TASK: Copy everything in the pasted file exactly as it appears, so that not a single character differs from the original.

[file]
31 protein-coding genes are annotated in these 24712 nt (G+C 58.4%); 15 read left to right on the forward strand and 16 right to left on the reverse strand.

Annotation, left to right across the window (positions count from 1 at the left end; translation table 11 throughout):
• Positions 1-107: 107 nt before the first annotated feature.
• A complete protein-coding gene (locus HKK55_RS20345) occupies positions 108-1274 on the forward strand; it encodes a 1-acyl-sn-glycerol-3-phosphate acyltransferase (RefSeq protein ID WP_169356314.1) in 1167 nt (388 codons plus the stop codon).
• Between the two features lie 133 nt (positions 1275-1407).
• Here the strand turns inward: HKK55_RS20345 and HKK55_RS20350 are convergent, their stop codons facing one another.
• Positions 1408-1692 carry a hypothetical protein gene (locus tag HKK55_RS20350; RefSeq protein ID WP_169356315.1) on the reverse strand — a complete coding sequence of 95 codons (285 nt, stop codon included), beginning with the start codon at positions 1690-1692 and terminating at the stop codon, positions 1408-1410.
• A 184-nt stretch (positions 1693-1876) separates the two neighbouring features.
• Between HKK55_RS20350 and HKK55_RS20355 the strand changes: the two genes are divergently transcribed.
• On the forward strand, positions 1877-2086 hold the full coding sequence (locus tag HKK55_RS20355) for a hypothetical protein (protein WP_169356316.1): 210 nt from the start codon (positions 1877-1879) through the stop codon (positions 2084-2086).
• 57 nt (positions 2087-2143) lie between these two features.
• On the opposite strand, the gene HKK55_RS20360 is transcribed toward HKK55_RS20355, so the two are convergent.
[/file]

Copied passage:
31 protein-coding genes are annotated in these 24712 nt (G+C 58.4%); 15 read left to right on the forward strand and 16 right to left on the reverse strand.

Annotation, left to right across the window (positions count from 1 at the left end; translation table 11 throughout):
• Positions 1-107: 107 nt before the first annotated feature.
• A complete protein-coding gene (locus HKK55_RS20345) occupies positions 108-1274 on the forward strand; it encodes a 1-acyl-sn-glycerol-3-phosphate acyltransferase (RefSeq protein ID WP_169356314.1) in 1167 nt (388 codons plus the stop codon).
• Between the two features lie 133 nt (positions 1275-1407).
• Here the strand turns inward: HKK55_RS20345 and HKK55_RS20350 are convergent, their stop codons facing one another.
• Positions 1408-1692 carry a hypothetical protein gene (locus tag HKK55_RS20350; RefSeq protein ID WP_169356315.1) on the reverse strand — a complete coding sequence of 95 codons (285 nt, stop codon included), beginning with the start codon at positions 1690-1692 and terminating at the stop codon, positions 1408-1410.
• A 184-nt stretch (positions 1693-1876) separates the two neighbouring features.
• Between HKK55_RS20350 and HKK55_RS20355 the strand changes: the two genes are divergently transcribed.
• On the forward strand, positions 1877-2086 hold the full coding sequence (locus tag HKK55_RS20355) for a hypothetical protein (protein WP_169356316.1): 210 nt from the start codon (positions 1877-1879) through the stop codon (positions 2084-2086).
• 57 nt (positions 2087-2143) lie between these two features.
• On the opposite strand, the gene HKK55_RS20360 is transcribed toward HKK55_RS20355, so the two are convergent.